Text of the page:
A word of advice if you haven’t yet made it down to the South End to try a doughnut from “Top Chef” contestant Stephanie Cmar’s new pop-up shop: Set your alarm.
Bundling up a bit wouldn’t hurt either.
The pop-up, Stacked Donuts, has taken up residency in Barbara Lynch’s cozy Tremont Street restaurant The Butcher Shop over the last two weekends and while plenty of Bostonians may be content sleeping in on Saturdays and Sundays, rabid fans of Cmar and doughnuts alike have braved the sub-freezing temperatures to wait in line for a few of the hot, limited fried confections.
While a colorful chalkboard outside the South End shop claims the doughnuts are on sale from 9 a.m. to 11 a.m., we found out this past weekend they really only last from 9 a.m. to 10 a.m., if that.
Previously a sous chef at Beacon Hill’s illustrious No. 9 Park, Cmar, 28, won her second to last elimination challenge on an episode of “Top Chef” that aired in January but was hastily shown the door in the following episode.
In the time since, it’s safe to say the doughnut business has treated Cmar well. The Johnson & Wales-trained chef was forced to drastically up the amount of doughnuts she’s had to make since debuting Stacked Donuts on Feb. 22 and last weekend, she sold more than 500 doughnuts in less than an hour each day.
Stacked Donuts returns to the Butcher Shop one last time this weekend and if you’re considering waking up early (you should!) here’s a rough idea of what to expect:
Go early and plan on waiting outside for around 30 minutes once you get there. Bring gloves, or at least a coffee to keep your hands warm and take solace that it’s the South End and there’s plenty of people watching dog watching to keep you busy while you wait.
When it’s finally time to enter, first timers may think it’s a bizarre scene. The space of course doubles as an actual butcher shop and restaurant during normal business hours. Yet, it’s still surprising to see racks of lamb, charcuterie, porchetta, and ropes of sausage links decorating the interior of a refrigerator in the distance. Once you actually make your way through the crowd – and the line moves faster once you’re inside – the aroma of freshly-baked doughnuts begins to fill the air. Near the front of the line is a towering platter of complimentary doughnut-holes, as if the customer needs any validation before purchasing one. At the line’s end is Cmar, sporting a resilient smile, her apron absolutely bedazzled in bright and cartoonish doughnuts.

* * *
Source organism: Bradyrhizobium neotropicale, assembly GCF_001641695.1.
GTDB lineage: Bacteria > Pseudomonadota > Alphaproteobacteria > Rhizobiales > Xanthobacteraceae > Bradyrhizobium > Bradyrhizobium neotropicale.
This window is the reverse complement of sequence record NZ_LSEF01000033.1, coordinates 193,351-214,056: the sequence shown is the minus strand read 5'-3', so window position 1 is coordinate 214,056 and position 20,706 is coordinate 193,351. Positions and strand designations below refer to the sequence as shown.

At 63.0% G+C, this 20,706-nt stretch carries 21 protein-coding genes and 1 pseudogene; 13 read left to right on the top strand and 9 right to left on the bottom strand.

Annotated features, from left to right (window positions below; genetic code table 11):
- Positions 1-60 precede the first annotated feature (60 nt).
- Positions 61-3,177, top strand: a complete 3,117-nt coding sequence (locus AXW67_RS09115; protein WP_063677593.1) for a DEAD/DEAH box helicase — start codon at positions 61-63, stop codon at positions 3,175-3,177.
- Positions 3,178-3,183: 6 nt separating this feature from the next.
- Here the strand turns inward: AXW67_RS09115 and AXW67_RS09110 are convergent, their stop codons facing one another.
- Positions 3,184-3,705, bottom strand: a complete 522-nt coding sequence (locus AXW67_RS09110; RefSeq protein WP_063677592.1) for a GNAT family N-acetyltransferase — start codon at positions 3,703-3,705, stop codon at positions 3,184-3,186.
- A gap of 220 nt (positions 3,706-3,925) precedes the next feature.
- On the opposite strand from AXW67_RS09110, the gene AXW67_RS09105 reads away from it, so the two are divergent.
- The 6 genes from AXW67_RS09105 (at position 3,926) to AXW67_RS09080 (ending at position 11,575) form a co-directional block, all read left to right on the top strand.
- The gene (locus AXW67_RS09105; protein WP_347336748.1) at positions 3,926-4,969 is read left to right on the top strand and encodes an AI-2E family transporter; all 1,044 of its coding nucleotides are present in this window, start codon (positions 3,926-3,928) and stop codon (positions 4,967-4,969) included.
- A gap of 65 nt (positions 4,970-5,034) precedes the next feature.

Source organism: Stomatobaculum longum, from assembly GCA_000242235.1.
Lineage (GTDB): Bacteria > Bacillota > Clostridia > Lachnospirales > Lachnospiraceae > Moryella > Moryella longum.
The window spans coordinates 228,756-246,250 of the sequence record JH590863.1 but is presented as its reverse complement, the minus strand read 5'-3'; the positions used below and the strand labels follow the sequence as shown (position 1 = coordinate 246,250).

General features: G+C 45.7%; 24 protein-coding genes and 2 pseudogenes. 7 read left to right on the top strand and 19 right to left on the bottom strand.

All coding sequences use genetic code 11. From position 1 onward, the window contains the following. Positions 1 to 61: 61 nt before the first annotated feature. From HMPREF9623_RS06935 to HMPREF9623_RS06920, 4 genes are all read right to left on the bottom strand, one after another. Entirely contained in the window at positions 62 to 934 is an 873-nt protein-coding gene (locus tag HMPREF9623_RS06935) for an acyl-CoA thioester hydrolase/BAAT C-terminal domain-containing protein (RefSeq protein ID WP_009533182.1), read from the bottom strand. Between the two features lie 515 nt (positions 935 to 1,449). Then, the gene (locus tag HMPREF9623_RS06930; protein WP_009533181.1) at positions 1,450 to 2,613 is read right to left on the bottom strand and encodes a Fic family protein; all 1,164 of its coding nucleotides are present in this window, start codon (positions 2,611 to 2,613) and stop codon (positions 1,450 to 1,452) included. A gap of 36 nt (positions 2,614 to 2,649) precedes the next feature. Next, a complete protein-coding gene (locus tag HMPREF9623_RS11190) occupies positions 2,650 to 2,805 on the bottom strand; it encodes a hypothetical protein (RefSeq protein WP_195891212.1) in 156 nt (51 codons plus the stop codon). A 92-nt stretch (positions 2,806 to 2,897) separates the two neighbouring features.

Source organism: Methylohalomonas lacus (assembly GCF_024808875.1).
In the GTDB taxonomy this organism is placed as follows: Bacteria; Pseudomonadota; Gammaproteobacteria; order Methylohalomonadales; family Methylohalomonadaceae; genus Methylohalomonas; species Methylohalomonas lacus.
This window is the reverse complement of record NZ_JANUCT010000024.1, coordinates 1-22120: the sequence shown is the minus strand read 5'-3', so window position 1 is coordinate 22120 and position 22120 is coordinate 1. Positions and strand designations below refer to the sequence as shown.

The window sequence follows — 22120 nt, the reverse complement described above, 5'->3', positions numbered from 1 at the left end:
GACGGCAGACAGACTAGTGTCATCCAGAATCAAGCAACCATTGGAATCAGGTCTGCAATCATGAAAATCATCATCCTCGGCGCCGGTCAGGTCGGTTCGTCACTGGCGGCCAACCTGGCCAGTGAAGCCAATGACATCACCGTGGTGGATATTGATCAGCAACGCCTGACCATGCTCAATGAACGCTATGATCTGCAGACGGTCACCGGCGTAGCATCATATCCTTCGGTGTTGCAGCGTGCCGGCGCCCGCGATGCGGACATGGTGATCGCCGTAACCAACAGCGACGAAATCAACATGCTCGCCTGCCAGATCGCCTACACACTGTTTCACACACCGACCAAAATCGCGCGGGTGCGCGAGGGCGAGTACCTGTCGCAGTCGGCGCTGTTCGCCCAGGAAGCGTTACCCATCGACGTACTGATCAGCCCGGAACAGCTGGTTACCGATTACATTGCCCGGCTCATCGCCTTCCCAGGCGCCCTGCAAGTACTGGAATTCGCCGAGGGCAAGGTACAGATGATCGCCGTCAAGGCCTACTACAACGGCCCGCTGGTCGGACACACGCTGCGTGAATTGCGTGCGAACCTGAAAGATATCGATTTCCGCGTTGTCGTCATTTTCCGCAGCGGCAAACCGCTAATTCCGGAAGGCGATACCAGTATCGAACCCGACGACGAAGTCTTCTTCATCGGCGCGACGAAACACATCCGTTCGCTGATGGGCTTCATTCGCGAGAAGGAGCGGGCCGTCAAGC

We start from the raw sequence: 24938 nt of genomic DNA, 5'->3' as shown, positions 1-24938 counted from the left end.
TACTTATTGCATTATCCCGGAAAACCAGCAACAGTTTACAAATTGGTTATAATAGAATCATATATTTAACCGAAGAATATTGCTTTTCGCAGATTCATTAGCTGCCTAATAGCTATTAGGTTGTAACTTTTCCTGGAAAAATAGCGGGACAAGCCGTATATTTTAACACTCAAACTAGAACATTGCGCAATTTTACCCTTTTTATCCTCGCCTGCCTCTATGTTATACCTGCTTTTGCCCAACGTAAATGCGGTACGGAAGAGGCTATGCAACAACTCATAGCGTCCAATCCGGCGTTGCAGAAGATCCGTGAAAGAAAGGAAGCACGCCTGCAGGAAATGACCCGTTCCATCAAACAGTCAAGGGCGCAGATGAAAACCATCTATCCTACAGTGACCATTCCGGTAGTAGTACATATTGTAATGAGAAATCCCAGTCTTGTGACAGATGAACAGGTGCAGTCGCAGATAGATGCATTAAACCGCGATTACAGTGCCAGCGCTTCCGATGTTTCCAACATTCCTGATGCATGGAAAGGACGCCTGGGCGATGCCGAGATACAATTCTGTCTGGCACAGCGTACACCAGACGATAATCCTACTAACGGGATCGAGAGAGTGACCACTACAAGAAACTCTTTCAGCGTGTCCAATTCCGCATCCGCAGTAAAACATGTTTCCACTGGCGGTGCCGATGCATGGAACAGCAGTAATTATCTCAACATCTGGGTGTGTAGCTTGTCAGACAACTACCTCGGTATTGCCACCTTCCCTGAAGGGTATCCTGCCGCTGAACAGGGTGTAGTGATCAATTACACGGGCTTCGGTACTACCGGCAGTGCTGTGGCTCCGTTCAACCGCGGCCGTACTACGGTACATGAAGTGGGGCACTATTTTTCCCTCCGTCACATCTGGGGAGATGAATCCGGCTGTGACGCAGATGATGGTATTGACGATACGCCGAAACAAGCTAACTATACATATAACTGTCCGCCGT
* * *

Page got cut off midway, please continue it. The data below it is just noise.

Cmar, who stuffs the doughnuts into non-descript brown paper bags as soon as you order them, has experimented with five different flavors over the last two weeks. Patrons were treated to blood orange-glazed and Bavarian cream-filled doughnuts the first weekend while honey, mint chocolate, and coconut doughnuts found their way onto the baking sheets this past weekend.
Cmar has previously mentioned future flavors could include key lime, nutella, and red velvet to name a very short few. I’d be lying if I said I wasn’t personally looking forward to trying the Campari Bavarian version with celery and mascarpone she posted on her Instagram last month.
The doughnuts, $3 apiece, with a limit of six, are classic yeast doughnuts, fluffy and not too unwieldy — they’re just the right size, really. When we tried them on Saturday we probably could’ve eaten six of the coconut doughnuts alone. Each one came coated with a bountiful layer of dried coconut. Elsewhere the honey doughnut was simple, chewy, and tasty and while the mint chocolate doughnut probably could’ve used a little more mint flavoring, it still did the trick.
While Cmar is clearly enjoying the pop-up (scanning the room it’s hard to spot her without a smile on her face), a sign on the tip jar near the front of the line makes Cmar’s goal clear: “HELP OUT STEPH OPEN A BRICK & MORTAR SHOP!”
And that’s likely in the cards, at some point down the line at least.
Cmar had previously said that she was considering stepping away from fine dining so it shouldn’t have come as a surprise to anyone when she announced she was leaving her job as a Sous Chef at Lynch’s No. 9 Park just two weeks ago.
Meanwhile, rumors of Cmar opening a doughnut shop began to spread as far back as October 2012 when she told Boston Magazine that she had dreams of opening a shop in the vein of New York City’s Doughnut Plant or Philadephia’s Federal Doughnuts.
While New Englanders have been critical of non-Dunkin variety doughnuts in the past, Cmar’s shop could be popping up at just the right time.
Business has been very brisk for another small batch doughnut shop, Somerville’s Union Square Donuts. The tiny gourmet shop located across from Bloc 11 outside Union Square has been selling out of doughnuts like brown butter hazelnut crunch and salted bourbon caramel early and often over the last 10 months.
If demand keeps up, it could only be a matter of time before Cmar lands that brick-and-mortar, a move that could leave the residents of Boston as lucky benefactors riding a sugar high.